Castle Falls marks Dolph Lundgren’s first film as a director since he shot Icarus in 2010. It’s also his fifth teaming with co-star Scott Adkins. Toss in a plot that sounds slightly reminiscent of Walter Hill’s underrated 1992 film Trespass and you have a film with a lot of potential. The question is, can it live up to them?
Mike Wade (Scott Adkins, Abduction, One Shot) is down on his luck. His career as a fighter is over, he can’t even make the cut for a local MMA event and he’s been evicted from his apartment. Now he’s living in his truck and working as a labourer on the demolition of Castle Heights Hospital. And then his luck turns around, he finds several bags full of money hidden in the abandoned building.
Needless to say, he isn’t the only person who knows about it. Prison guard Richard Ericson (Dolph Lundgren, Aquaman, Hard Night Falling) heard about it from one of the inmates. His daughter Emily (Ida Lundgren, Command Performance) has cancer and the bills are piling up, he could really use that money. And then there’s Deacon Glass (Scott Hunter, Captain America: Civil War, Battleship), that money belongs to his incarcerated brother, and if anyone is going to steal it, it’s going to be him.
The first half-hour of Castle Falls is slow going. We only get two fights, Wade’s tryout and Ericson roughing up an inmate. It’s meant to be character development, but the script by Andrew Knauer (The Last Stand, Ghost Team One) just kind of goes through the motions with it and it feels like it’s been stretched out to kill time on what was obviously a lower-budget film.
Once it gets down to business though, Castle Falls delivers plenty of what we watch films like this for. The building is set for demolition in ninety minutes, which means Wade, Erickson, Deacon and his gang all are highly motivated to take everyone else out and make their escape as quick as possible. Especially, as in Nightshooters, nobody knows they’re there, and three million dollars don’t do much when you’re buried under a few tons of concrete.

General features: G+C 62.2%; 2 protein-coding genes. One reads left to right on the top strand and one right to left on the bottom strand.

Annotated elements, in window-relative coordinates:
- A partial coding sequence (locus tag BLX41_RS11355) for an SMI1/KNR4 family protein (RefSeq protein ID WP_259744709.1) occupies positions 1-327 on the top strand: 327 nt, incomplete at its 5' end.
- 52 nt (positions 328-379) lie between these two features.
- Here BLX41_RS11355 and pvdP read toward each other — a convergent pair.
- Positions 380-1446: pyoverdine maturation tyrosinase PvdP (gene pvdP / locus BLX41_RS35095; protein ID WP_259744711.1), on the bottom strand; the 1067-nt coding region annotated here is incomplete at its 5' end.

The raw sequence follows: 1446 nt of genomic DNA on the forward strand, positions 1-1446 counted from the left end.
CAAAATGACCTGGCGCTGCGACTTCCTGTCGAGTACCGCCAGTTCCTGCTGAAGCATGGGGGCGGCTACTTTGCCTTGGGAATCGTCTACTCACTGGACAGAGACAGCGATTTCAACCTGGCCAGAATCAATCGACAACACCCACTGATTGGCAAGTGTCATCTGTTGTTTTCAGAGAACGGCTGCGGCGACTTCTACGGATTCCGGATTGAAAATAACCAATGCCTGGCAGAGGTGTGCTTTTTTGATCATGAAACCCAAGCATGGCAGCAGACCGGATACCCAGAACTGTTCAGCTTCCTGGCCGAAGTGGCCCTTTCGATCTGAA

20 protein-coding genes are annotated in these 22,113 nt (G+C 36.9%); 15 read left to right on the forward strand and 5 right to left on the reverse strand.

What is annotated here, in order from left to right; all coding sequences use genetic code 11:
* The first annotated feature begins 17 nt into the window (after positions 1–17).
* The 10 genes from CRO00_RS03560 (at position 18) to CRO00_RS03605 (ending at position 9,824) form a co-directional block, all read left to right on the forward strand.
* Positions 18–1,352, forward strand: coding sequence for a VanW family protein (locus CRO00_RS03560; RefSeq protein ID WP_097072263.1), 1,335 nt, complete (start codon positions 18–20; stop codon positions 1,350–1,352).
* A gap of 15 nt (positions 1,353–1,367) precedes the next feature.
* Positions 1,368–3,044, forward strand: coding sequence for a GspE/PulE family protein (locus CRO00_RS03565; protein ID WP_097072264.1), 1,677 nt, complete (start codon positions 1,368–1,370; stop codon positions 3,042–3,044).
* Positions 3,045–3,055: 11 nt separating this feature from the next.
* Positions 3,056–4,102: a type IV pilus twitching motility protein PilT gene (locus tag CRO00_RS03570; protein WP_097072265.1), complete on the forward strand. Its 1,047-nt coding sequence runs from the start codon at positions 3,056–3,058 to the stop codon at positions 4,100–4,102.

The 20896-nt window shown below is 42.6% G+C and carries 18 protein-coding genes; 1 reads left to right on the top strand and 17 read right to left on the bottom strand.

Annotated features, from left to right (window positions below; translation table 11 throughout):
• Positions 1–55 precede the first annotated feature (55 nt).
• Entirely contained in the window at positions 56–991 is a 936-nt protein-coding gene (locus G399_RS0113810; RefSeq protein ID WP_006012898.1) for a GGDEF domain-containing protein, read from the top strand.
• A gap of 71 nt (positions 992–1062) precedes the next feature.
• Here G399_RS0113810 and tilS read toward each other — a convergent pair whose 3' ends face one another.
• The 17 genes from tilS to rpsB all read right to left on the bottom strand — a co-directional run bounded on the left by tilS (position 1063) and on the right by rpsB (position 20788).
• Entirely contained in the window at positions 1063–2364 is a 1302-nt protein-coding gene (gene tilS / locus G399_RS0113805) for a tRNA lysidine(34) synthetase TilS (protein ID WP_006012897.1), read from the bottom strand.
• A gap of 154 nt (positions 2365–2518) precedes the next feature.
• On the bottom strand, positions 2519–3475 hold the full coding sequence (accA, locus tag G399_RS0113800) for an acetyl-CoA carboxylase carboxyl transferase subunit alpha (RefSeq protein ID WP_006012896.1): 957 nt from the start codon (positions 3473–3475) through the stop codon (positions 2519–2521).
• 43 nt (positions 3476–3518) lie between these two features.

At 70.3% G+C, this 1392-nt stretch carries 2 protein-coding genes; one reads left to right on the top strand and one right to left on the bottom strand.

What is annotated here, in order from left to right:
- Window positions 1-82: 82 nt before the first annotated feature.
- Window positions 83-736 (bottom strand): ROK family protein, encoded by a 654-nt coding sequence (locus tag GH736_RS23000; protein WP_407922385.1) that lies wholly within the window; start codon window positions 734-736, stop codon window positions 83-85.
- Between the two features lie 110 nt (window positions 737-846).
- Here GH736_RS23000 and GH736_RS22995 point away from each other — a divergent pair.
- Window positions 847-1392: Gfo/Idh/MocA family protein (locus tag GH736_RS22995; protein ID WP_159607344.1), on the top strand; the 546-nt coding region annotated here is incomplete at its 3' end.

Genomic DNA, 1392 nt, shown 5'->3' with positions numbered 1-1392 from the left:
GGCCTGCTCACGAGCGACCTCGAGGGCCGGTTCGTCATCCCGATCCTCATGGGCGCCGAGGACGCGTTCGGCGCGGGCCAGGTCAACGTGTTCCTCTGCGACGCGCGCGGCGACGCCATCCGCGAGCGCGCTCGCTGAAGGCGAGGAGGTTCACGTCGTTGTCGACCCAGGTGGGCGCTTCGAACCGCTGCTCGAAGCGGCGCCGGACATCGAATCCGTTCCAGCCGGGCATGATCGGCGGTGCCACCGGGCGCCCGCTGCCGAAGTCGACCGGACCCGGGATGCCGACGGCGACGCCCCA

I was hoping for a good throw down between Lundgren and Adkins but the one we do get is cut short by the arrival of the bad guys. After that, they’re forced to work together, despite Wade’s reluctance to share the cash. Thankfully Deacon’s gang, while hardly huge, has enough guys to make sure Castle Falls has a decent body count. Hiring Tim Man (I Am Vengeance: Retaliation, Boyka: Undisputed) as fight coordinator means that those fights deliver on the quality as well as the quantity. That’s a lesson the makers of Bruce Willis’ recent films could do with learning, there’s more excitement in one of Castle Falls’ fights than in all of Apex and Deadlock combined.
While their best pairing will probably always be Universal Soldier: Day of Reckoning, Adkins and Lundgren have good chemistry in both as adversaries and unwilling allies. Veteran stunt man Hunter makes a good villain, but given his background, I wish he’d used his gun less and his fists more. Among the supporting villains, Kim DeLonghi (Beyond the Law, The Last Son) stands out as Deacon’s psychotic girlfriend Kat.
Overall, Castle Falls is a solid action film with enough going on to keep your attention once you get past the first act. There’s also a couple of in-jokes for fans. Castle Falls is currently available in theatres, On Demand and on Digital from Shout! Studios. Shout! Factory will release it on Blu-Ray and DVD on December 28th.
1 thought on “Castle Falls (2021) Review”
Really? You are going to sit, open up the bags, count the money, and look at the money knowing you are in a building wire to blow in how much time?
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